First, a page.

"I'd actually be interested to know how a jet engine would cope with a quadcopter going into it. Don't they test engines for resistance to consuming birds etc? Obviously a quadcopter is potentially a bit more solid than a bird but not substantially so in most cases."
US Airways Flight 1549 ended up in the Hudson river because it consumed a couple of birds... The engines are simply tested to ensure they don't explode into a shower of high velocity sharp bits, which would cut the fuselage into shreds. Birds will still total then engine. At takeoff, you need every bit of power you have, you've got your maximum fuel load, and you're trying to climb. Lose an engine and you're going down, hopefully you're lucky enough to have a nice fire-quenching river locally and a damn good pilot behind the stick.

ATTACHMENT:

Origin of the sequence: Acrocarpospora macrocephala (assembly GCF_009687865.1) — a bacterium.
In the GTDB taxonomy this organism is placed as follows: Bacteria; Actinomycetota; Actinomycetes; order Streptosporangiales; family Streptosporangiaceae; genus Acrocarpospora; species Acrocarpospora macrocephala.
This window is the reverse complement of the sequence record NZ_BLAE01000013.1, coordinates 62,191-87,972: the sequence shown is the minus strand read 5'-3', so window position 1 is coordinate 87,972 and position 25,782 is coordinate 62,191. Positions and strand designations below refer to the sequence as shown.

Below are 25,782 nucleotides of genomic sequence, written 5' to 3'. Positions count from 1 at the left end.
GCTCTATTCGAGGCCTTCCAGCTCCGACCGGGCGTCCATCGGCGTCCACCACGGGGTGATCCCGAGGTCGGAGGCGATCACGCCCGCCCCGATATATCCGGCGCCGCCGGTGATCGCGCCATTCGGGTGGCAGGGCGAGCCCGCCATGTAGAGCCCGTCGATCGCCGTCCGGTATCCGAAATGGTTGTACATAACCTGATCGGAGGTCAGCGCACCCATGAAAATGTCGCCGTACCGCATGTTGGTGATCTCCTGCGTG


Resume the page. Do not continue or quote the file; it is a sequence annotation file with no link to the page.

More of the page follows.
A strike during landing isn't "quite" as bad, but at low altitude you could do without a sudden reduction in power because some idiot has flown an RC plane into your engine, and if you are forced to do a go-around, you're back to wanting all the power you can get again.
Only the other day we were hearing about fire fighters in the USA being prevented from doing helicopter water drops because there were drone sightseers buzzing about.
So I'm erring towards the "open season" solution. Airports are controlled airspace, you're not supposed to be there, end of! You shouldn't need to see written rules to realise flying a drone near "real" planes isn't a bright idea... So as they never manage to track the owner for punishment, maybe a blanket rule that you're allowed to bring down any drone trespassing into controlled airspace....
... and I'll go fetch the 12 bore.